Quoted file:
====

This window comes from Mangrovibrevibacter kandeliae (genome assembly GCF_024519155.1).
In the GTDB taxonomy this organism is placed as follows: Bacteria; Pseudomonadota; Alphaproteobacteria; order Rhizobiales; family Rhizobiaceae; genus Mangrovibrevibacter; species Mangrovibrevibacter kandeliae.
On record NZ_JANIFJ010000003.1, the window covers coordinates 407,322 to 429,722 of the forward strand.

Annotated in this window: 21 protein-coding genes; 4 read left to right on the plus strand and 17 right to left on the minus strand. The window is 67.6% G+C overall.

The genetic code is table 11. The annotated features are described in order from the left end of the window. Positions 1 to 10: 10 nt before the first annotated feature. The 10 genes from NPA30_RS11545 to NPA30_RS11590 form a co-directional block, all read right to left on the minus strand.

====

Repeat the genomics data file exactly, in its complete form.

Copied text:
This window comes from Mangrovibrevibacter kandeliae (genome assembly GCF_024519155.1).
In the GTDB taxonomy this organism is placed as follows: Bacteria; Pseudomonadota; Alphaproteobacteria; order Rhizobiales; family Rhizobiaceae; genus Mangrovibrevibacter; species Mangrovibrevibacter kandeliae.
On record NZ_JANIFJ010000003.1, the window covers coordinates 407,322 to 429,722 of the forward strand.

Annotated in this window: 21 protein-coding genes; 4 read left to right on the plus strand and 17 right to left on the minus strand. The window is 67.6% G+C overall.

The genetic code is table 11. The annotated features are described in order from the left end of the window. Positions 1 to 10: 10 nt before the first annotated feature. The 10 genes from NPA30_RS11545 to NPA30_RS11590 form a co-directional block, all read right to left on the minus strand.